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Alpha Regio
Alpha Regio 3D.jpg
A portion of Alpha Regio is displayed in this three-dimensional perspective view of the surface of Venus.
Feature type Regio
Coordinates 22°S 5°E / 22°S 5°E / -22; 5Coordinates: 22°S 5°E / 22°S 5°E / -22; 5
Diameter 1500 km

Alpha Regio is a region of the planet Venus extending for about 1500 kilometers centered at 22°S, 5°E.

It was discovered and named by Dick Goldstein in 1964.[1] The name was approved by the International Astronomical Union's Working Group for Planetary System Nomenclature (IAU/WGPSN) between 1976 and 1979.[2] Maxwell Montes, Alpha Regio, and Beta Regio are the three exceptions to the rule that the surface features of Venus are to be named for females: women or goddesses.

The surface of the region is what is known as Tessera, meaning a terrain that has been highly deformed and where the deformation strikes in multiple directions and is closely spaced. The term comes from the Greek word for “tiled” (Russian investigators analyzing Venera 15 and Venera 16 imagery thought this terrain looked like a parquet floor). Like all tessera regions, it sits above the surrounding terrain at an elevation of 1 to 2 kilometers, and is heavily deformed by what appears to be contractional folding. Like most tessera units, the surrounding volcanic plains appear to have flowed around Alpha's margins and thus are younger than Alpha.

An infrared map prepared by the Venus Express orbiter shows that the rocks on the Alpha Regio plateau is lighter in colour and look old compared to the majority of the planet. On Earth, such light-coloured rocks are usually granite and form continents.[3]

See also[edit]


  1. ^ Butrica, Andrew J., SP-4218 To See the Unseen, Chapter 5: Normal Science, NASA, 1996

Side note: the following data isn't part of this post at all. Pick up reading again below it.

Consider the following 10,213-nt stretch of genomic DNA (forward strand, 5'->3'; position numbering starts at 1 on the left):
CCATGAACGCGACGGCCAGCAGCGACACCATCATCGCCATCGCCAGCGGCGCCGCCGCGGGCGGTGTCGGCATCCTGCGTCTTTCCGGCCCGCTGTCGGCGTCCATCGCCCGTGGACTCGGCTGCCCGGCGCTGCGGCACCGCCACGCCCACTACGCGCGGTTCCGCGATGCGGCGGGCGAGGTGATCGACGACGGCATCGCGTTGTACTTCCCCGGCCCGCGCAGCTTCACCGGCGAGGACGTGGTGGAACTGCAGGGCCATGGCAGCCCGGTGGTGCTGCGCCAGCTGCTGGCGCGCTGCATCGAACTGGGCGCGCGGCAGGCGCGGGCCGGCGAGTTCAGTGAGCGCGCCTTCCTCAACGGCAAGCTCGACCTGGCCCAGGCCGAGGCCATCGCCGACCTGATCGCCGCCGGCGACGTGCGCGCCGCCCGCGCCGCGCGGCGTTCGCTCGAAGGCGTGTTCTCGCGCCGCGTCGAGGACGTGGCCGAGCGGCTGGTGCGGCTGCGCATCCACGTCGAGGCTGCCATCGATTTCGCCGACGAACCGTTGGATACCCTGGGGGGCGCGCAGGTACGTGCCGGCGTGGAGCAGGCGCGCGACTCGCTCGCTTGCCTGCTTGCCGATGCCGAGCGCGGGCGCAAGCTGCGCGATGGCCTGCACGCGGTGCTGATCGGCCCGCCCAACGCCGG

2. ^ Butrica, Andrew J., SP-4218 To See the Unseen, Chapter 6: Pioneering on Venus and Mars, NASA, 1996
  3. ^ New map hints at Venus' wet, volcanic past | International Space Fellowship

Original courtesy of Wikipedia: http://en.wikipedia.org/wiki/Alpha_Regio — Please support Wikipedia.
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19 news items

Science 2.0 (blog)
Tue, 14 Jan 2014 04:50:42 -0800

The surface of Venus is totally hostile to Earth life, a dim, hot furnace, with temperatures well over 400°C. But conditions are different at the Venus cloud tops. Temperatures are ideal, with plenty of light. The atmosphere is out of equilibrium, with ...
Tue, 04 Dec 2012 06:48:45 -0800

Click to Open Overlay Gallery The “pancake domes” of Alpha Regio on Venus as visualized in an overlay of Magellan radar images on Venus topography. These domes are ~25 km across and nearly 750 meters tall. Image: NASA/JPL. Go Back to Top.
Wed, 11 Jul 2012 10:54:36 -0700

Maxwell Montes, named after James Clerk Maxwell, which was approved in the late 70s — before the female-only Venutian naming rules came into effect. The other two notable exceptions to the rule are Alpha Regio and Beta Regio, two formations named ...
Universe Today
Tue, 14 Jul 2009 05:56:56 -0700

The new map shows that the rocks on the Phoebe and Alpha Regio plateaus are lighter in color and look old compared to the majority of the planet. On Earth, such light-colored rocks are usually granite and form continents. “If there is granite on Venus ...
European Space Agency
Tue, 03 Apr 2007 07:47:22 -0700

New images and data from ESA's mission to Venus provide new insights into the turbulent and noxious atmosphere of Earth's sister planet. What causes violent winds and turbulences? Is the surface topography playing a role in the complex global dynamics ...


Wed, 18 Mar 2015 21:00:21 -0700

Najzaujímavejšie sa nachádzajú okolo krátera Stuart na východe oblasti Alpha Regio. Radar tiež odhalil na vysočinách viaceré ložiská sedimentov. Skúmanie vysočín Venuše, označovaných ako tesserae, môže priniesť poznatky o rozrôznení kôry tejto ...
Wed, 04 Apr 2007 17:00:00 -0700

The area in the above images is close to the equator, over a region known as Alpha Regio. This is a very topographically chaotic region of the planet, with lots of ridges, faults and high (up to 4000 metres) mountainous features. The researchers are ...
El País (España)
Mon, 17 Aug 2009 06:54:09 -0700

Las altas planicies de Phoebe y Alpha Regio muestran evidencias de rocas muy antiguas de colores claros. En la Tierra estas estructuras indican la presencia de granito, roca formada por la subducción del basalto volcánico en presencia de agua.

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